Today marks eight years since Steve Jobs passed away, but that doesn't mean the tech genius has stopped having an impact -- far from it. In an old video interview Jobs tells a story and illustrates a trait of the most successful people that's far from common:

"I called up Bill Hewlett [co-founder of Hewlett-Packard] when I was 12 years old. 'Hi, I'm Steve Jobs. I'm 12 years old. I'm a student in high school. I want to build a frequency counter, and I was wondering if you have any spare parts I could have.' He laughed, and he gave me the spare parts, and he gave me a job that summer at Hewlett-Packard... and I was in heaven."

Did you notice the key to success? If you don't know what you're looking for, it's easy to miss. Luckily, Jobs spells it out in the video:

"Most people never pick up the phone and call. Most people never ask, and that's what separates the people who do things from the people who just dream about them."

Be willing to ask for what you want

Would you have called Bill Hewlett? Without that experience at HP, would Jobs had gone on to accomplish what he did? Perhaps -- we'll never know. But we know for sure that a single phone call made a big impact on his life.

Far beyond simply landing him a summer job on an assembly line, it taught him to be willing to ask for something he wanted. He went on to say, "I've never found anyone who said no or hung up the phone when I called. I just asked. And when people ask me, I try to be responsive, to pay that debt of gratitude back."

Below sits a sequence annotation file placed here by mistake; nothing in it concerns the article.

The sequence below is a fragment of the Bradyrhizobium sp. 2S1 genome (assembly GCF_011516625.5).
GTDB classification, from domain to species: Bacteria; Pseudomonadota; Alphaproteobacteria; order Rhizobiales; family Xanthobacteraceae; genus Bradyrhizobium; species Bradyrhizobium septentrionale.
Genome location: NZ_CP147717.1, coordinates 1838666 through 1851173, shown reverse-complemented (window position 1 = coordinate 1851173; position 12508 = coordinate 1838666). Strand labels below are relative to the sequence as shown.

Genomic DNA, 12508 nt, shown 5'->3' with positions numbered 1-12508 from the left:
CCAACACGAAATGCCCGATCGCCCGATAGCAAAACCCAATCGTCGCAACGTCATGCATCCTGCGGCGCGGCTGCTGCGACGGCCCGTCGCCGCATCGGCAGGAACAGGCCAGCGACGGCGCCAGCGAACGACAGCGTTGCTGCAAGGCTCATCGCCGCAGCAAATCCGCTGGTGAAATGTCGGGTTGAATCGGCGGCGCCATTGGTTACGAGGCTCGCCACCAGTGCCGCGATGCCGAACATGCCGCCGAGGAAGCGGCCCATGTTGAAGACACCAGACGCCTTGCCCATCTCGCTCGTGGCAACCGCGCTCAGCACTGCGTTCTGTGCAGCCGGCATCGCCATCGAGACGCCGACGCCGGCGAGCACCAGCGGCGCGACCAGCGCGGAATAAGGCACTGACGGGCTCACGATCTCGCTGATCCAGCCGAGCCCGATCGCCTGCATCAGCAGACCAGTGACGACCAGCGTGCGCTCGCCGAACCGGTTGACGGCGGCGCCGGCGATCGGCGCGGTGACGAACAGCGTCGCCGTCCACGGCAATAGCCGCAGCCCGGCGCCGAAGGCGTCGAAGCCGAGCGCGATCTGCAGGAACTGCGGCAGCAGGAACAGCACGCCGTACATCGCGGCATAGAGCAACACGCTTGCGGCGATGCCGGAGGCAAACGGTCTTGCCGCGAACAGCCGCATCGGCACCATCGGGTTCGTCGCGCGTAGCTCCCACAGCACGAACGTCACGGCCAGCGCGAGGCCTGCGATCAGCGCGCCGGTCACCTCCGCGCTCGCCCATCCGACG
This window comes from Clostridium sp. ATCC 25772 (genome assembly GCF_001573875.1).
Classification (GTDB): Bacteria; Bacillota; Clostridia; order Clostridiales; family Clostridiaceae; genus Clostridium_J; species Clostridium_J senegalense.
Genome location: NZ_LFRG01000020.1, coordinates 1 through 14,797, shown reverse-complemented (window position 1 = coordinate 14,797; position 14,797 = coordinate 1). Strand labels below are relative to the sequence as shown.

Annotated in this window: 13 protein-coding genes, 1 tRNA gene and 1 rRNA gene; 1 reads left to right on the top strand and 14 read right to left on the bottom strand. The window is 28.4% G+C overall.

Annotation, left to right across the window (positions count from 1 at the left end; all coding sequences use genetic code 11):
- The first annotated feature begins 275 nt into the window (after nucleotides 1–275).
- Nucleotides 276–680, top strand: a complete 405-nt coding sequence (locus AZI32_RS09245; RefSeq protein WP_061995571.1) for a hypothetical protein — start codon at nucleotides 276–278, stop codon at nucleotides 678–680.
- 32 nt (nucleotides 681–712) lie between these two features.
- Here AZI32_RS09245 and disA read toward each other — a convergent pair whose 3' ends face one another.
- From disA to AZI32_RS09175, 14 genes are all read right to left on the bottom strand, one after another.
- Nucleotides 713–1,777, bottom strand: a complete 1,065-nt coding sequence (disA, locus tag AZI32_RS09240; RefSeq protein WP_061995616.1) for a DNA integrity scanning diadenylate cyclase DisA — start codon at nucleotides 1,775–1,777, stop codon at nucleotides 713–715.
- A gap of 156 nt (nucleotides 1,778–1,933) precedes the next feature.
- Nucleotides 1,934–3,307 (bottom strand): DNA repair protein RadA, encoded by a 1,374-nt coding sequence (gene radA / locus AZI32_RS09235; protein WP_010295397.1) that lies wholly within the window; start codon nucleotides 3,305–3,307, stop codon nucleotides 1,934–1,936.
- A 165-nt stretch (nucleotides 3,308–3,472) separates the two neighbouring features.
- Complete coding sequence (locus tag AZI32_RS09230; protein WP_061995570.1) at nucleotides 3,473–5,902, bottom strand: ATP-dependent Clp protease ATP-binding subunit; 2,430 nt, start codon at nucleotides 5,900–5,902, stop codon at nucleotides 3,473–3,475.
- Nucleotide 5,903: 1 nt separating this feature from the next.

People spend a lot of time and money setting themselves up to achieve their goals. They get expensive educations at the best schools and strive to make the best grades. They spend time networking with the most influential people and work hard to be deserving of big promotions. These things aren't bad, but they're far less effective without the key ingredient.

When the most successful people want something, they're willing to ask for it.

What if they say no?

I'm not denying that luck plays a major role in success, and the fact that Jobs got through to Hewlett was no guarantee. In fact, it's probably safe to call his attempt a long shot. But he took it.

"You've got to act, and you've got to be willing to fail... If you're afraid of failing, you won't get very far."

That fear of failing is what keeps most people from asking, but it doesn't have to. Change your mindset, and don't ask expecting a yes -- expect a no, thank the person for his or her time, and move on to the next.

It takes a lot of no's to get to a yes, so embrace them. Every no puts you one step closer.

If a 12-year-old can do it, so can you.